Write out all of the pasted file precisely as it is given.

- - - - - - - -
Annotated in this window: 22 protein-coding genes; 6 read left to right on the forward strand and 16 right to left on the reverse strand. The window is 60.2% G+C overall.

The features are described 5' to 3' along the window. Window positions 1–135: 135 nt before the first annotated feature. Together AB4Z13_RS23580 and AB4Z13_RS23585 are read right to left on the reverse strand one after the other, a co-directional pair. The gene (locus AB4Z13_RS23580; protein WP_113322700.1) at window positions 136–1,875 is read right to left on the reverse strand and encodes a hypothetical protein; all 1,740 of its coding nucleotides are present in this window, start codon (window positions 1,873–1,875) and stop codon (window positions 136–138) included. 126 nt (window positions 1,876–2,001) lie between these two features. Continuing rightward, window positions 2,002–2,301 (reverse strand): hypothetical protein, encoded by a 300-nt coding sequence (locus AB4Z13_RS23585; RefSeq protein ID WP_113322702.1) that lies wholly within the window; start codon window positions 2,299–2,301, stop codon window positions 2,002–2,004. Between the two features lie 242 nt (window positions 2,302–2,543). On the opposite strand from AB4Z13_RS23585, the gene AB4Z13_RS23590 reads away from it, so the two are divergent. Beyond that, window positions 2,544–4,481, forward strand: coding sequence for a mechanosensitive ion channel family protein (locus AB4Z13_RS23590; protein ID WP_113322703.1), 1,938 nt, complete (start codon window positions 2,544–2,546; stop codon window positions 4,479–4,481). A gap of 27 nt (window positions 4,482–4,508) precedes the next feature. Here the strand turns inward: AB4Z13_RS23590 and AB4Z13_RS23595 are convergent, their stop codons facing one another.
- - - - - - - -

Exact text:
Annotated in this window: 22 protein-coding genes; 6 read left to right on the forward strand and 16 right to left on the reverse strand. The window is 60.2% G+C overall.

The features are described 5' to 3' along the window. Window positions 1–135: 135 nt before the first annotated feature. Together AB4Z13_RS23580 and AB4Z13_RS23585 are read right to left on the reverse strand one after the other, a co-directional pair. The gene (locus AB4Z13_RS23580; protein WP_113322700.1) at window positions 136–1,875 is read right to left on the reverse strand and encodes a hypothetical protein; all 1,740 of its coding nucleotides are present in this window, start codon (window positions 1,873–1,875) and stop codon (window positions 136–138) included. 126 nt (window positions 1,876–2,001) lie between these two features. Continuing rightward, window positions 2,002–2,301 (reverse strand): hypothetical protein, encoded by a 300-nt coding sequence (locus AB4Z13_RS23585; RefSeq protein ID WP_113322702.1) that lies wholly within the window; start codon window positions 2,299–2,301, stop codon window positions 2,002–2,004. Between the two features lie 242 nt (window positions 2,302–2,543). On the opposite strand from AB4Z13_RS23585, the gene AB4Z13_RS23590 reads away from it, so the two are divergent. Beyond that, window positions 2,544–4,481, forward strand: coding sequence for a mechanosensitive ion channel family protein (locus AB4Z13_RS23590; protein ID WP_113322703.1), 1,938 nt, complete (start codon window positions 2,544–2,546; stop codon window positions 4,479–4,481). A gap of 27 nt (window positions 4,482–4,508) precedes the next feature. Here the strand turns inward: AB4Z13_RS23590 and AB4Z13_RS23595 are convergent, their stop codons facing one another.